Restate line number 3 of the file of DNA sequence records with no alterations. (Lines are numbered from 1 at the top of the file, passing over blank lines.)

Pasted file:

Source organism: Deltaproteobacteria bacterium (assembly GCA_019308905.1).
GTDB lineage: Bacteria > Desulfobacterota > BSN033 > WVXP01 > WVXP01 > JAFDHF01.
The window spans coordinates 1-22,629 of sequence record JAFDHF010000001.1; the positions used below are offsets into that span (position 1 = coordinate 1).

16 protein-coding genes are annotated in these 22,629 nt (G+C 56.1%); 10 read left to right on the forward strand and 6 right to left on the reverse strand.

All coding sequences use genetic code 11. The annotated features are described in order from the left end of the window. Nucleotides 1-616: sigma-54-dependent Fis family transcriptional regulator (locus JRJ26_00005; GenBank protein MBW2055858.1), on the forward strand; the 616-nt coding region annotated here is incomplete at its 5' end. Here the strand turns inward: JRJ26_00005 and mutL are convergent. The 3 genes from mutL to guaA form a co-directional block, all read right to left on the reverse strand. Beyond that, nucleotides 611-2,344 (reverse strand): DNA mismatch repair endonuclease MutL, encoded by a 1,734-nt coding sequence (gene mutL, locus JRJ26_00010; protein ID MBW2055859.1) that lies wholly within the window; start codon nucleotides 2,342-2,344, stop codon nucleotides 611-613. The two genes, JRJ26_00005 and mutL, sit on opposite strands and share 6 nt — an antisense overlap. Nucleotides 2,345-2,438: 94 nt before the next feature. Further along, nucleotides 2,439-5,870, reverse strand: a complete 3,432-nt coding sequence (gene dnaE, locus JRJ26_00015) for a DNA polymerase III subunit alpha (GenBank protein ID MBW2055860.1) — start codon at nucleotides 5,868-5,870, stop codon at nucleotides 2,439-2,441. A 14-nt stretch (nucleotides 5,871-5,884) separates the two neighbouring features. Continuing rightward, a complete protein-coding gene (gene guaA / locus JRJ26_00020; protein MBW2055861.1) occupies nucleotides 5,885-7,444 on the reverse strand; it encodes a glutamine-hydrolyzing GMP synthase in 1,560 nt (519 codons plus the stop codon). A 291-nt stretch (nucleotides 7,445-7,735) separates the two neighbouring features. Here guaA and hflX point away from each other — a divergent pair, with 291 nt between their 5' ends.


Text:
The window spans coordinates 1-22,629 of sequence record JAFDHF010000001.1; the positions used below are offsets into that span (position 1 = coordinate 1).